5. Learned standing counsel appearing for the Union of India argues that while in this case the plaintiff was given a chargesheet to explain certain breaches of duty on his part, the order passed ultimately was not one of dismissal or removal but one of simple termination of service. It is argued that the plaintiff was a temporary employee and his service could be terminated by giving fourteen days' notice. He was given fourteen days' notice in the order terminating his services. Therefore, the order passed was not one of removal within the. meaning of Section 240 of the Government of India Act, 1935, and the rule laid down by the Privy Council in I.M. Lal case was not applicable to the facts of the present case. The railway was competent to terminate the plaintiff's services without assigning any reason by simply giving him fourteen days' notice. Whatever be the reason which actuated the decision taken by the railway authorities, the railway authorities were under no obligation either to dismiss or to remove the plaintiff and, if they chose to merely terminate his service in the exercise of their powers as employers of a temporary employee, the order could not be assailed as bad in law. This stand was not taken in defence at the trial. The removal was challenged as bad in law because the plaintiff had not been given an opportunity to show cause against the punishment awarded and the defence taken was that he had been given an opportunity and that the order of removal was not invalid for the reason stated by the plaintiff. If the defendant wanted to take its stand on the fact that as an employer it was competent to terminate the service of the temporary employee toy giving fourteen days' notice regardless of the plaintiff's conduct or the charges which he was called upon to explain, the defendant should have come forward with a specific plea to that effect. It might have been necessary to adduce evidence of a different nature and as it is it does not seem to be open to the defendant to alter the nature of its defence. In the present case, it is not denied that the ultimate order terminating the plaintiff's service was the culmination of the proceeding which started with the chargesheet. The notice sent to the plaintiff by the railway authorities is styled as a notice of removal. It may be noticed that in the body of the notice some words are printed as applicable to those cases where services are to be terminated on the basis of the agreement between the parties. Those words have been expressly scored off. It appears difficult to hold in the circumstances of the present case that the order terminating the plaintiff's services was not the result of the proceedings started by the chargesheet served on the plaintiff and was not a removal within the meaning of Section 240 read with Section 277 of the Government of India Act, 1935. In this view of the matter it appears that the removal is bad in law and the plaintiff was admittedly not given this opportunity stated to be necessary by the Privy Council in I.M. Lal case and the plaintiff is consequently to be deemed to be still in service.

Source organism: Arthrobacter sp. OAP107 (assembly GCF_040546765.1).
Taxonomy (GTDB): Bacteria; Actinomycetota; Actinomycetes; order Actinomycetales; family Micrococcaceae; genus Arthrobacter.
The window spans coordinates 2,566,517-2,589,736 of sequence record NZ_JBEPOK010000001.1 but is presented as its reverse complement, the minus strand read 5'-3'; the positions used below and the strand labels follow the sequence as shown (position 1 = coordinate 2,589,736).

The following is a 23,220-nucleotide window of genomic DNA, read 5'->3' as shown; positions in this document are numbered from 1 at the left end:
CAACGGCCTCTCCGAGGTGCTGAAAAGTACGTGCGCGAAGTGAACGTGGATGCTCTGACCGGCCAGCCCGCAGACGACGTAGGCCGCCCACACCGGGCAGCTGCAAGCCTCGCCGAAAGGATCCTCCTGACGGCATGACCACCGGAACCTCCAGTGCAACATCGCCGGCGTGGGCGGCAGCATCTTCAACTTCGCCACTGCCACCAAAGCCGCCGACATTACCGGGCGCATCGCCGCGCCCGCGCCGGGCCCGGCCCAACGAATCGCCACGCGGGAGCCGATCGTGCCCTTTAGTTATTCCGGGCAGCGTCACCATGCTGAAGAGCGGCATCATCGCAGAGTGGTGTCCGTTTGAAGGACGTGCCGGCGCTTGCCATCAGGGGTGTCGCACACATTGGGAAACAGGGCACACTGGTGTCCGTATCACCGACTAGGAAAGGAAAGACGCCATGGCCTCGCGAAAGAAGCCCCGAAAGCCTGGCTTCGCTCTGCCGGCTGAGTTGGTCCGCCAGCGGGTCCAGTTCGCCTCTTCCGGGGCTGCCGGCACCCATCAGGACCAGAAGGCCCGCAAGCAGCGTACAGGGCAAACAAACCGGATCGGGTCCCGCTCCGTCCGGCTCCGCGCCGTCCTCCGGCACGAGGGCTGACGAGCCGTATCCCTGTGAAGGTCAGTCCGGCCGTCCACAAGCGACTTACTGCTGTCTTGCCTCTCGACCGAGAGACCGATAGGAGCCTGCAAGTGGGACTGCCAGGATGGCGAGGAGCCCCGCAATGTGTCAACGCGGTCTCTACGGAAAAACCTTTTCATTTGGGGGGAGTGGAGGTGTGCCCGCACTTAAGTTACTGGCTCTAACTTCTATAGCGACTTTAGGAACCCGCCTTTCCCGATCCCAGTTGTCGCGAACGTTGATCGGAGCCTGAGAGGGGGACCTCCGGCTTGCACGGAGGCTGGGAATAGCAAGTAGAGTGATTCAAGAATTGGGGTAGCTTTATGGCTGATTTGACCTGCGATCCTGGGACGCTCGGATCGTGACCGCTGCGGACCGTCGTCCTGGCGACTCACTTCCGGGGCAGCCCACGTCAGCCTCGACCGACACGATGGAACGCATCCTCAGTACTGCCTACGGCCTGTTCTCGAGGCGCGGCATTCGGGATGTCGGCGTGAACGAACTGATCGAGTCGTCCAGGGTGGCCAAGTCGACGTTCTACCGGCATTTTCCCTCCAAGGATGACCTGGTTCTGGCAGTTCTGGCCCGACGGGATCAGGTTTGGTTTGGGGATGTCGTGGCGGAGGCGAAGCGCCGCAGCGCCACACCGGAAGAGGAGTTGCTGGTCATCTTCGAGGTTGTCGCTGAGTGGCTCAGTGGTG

6. In the light of the above observations the appeal is allowed and the suit is decreed for relief (1) claimed in the plaint, namely, for a declaration that the plaintiff is still in service. The plaintiff is entitled to his costs throughout.
7. On behalf of the respondent leave to appeal has been asked for. In view of the fact that the question raised in this case might affect a large number of people, leave to appeal is granted.